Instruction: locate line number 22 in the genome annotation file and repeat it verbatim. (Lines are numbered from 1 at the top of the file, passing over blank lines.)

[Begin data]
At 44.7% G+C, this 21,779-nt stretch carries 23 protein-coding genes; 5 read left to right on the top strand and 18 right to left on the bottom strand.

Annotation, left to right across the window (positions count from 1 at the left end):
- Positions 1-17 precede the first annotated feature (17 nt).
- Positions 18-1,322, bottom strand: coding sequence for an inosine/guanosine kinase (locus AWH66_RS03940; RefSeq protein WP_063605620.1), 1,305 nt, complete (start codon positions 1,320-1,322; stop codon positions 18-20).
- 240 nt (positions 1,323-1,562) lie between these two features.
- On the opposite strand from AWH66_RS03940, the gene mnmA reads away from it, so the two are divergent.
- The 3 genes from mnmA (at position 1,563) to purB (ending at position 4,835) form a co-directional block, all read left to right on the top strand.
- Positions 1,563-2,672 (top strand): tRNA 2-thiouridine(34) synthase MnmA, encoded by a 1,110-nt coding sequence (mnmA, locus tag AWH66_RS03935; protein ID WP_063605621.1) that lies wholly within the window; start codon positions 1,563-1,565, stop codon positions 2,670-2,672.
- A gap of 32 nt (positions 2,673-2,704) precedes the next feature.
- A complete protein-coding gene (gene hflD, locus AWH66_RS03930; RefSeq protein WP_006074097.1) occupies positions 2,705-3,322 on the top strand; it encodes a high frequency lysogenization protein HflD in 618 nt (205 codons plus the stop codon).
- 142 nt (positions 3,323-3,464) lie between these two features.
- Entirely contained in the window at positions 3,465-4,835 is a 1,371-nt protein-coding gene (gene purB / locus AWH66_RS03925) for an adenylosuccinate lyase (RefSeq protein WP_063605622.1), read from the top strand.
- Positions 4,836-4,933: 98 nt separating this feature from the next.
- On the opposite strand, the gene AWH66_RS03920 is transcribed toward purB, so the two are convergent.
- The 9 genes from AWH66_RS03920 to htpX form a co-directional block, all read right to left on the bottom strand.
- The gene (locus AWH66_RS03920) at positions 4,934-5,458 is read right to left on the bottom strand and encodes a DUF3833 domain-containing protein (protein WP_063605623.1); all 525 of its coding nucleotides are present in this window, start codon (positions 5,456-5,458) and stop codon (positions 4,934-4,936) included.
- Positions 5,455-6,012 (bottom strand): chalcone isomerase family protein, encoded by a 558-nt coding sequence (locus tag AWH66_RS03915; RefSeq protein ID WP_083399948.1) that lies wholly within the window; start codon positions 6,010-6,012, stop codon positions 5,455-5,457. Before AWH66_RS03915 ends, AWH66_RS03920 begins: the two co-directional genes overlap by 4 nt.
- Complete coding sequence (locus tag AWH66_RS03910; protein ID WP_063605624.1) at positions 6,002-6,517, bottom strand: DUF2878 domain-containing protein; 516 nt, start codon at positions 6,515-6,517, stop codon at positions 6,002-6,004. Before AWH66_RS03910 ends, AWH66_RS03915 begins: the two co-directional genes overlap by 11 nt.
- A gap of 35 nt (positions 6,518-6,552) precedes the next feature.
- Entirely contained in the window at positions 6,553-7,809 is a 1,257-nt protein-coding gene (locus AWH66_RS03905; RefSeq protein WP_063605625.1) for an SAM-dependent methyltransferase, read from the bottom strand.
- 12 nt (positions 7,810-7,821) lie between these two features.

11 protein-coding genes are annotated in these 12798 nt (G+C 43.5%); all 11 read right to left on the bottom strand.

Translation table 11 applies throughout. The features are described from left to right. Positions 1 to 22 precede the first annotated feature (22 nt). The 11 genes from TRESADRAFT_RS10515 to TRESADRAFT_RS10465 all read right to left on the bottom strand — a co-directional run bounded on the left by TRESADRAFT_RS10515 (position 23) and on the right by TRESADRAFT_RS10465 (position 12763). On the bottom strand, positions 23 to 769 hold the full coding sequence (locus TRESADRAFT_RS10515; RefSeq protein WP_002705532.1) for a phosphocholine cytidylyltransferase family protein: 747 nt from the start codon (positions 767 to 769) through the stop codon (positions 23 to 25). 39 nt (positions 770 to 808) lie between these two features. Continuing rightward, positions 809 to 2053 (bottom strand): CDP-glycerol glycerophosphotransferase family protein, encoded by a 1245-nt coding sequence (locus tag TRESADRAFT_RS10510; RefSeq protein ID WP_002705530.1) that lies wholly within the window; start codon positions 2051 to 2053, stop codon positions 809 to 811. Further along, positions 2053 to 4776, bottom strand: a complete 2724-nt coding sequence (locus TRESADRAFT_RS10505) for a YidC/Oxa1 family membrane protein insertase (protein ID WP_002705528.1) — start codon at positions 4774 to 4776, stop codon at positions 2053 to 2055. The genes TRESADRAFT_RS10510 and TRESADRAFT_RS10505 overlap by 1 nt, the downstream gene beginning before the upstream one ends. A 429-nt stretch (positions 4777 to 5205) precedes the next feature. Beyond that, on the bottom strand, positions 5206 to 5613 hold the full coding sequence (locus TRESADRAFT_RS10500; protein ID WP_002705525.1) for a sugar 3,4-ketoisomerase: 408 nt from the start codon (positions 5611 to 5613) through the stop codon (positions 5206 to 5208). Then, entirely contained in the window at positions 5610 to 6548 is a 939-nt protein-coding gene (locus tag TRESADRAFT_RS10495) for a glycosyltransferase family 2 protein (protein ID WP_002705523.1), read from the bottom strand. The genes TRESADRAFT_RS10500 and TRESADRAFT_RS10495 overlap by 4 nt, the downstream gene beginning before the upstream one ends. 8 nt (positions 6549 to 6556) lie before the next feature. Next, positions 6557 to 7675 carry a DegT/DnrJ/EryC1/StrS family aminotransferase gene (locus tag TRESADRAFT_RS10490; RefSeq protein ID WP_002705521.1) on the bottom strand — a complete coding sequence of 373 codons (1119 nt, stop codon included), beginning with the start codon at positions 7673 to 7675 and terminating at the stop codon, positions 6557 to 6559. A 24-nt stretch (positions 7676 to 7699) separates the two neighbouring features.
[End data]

11 protein-coding genes are annotated in these 12798 nt (G+C 43.5%); all 11 read right to left on the bottom strand.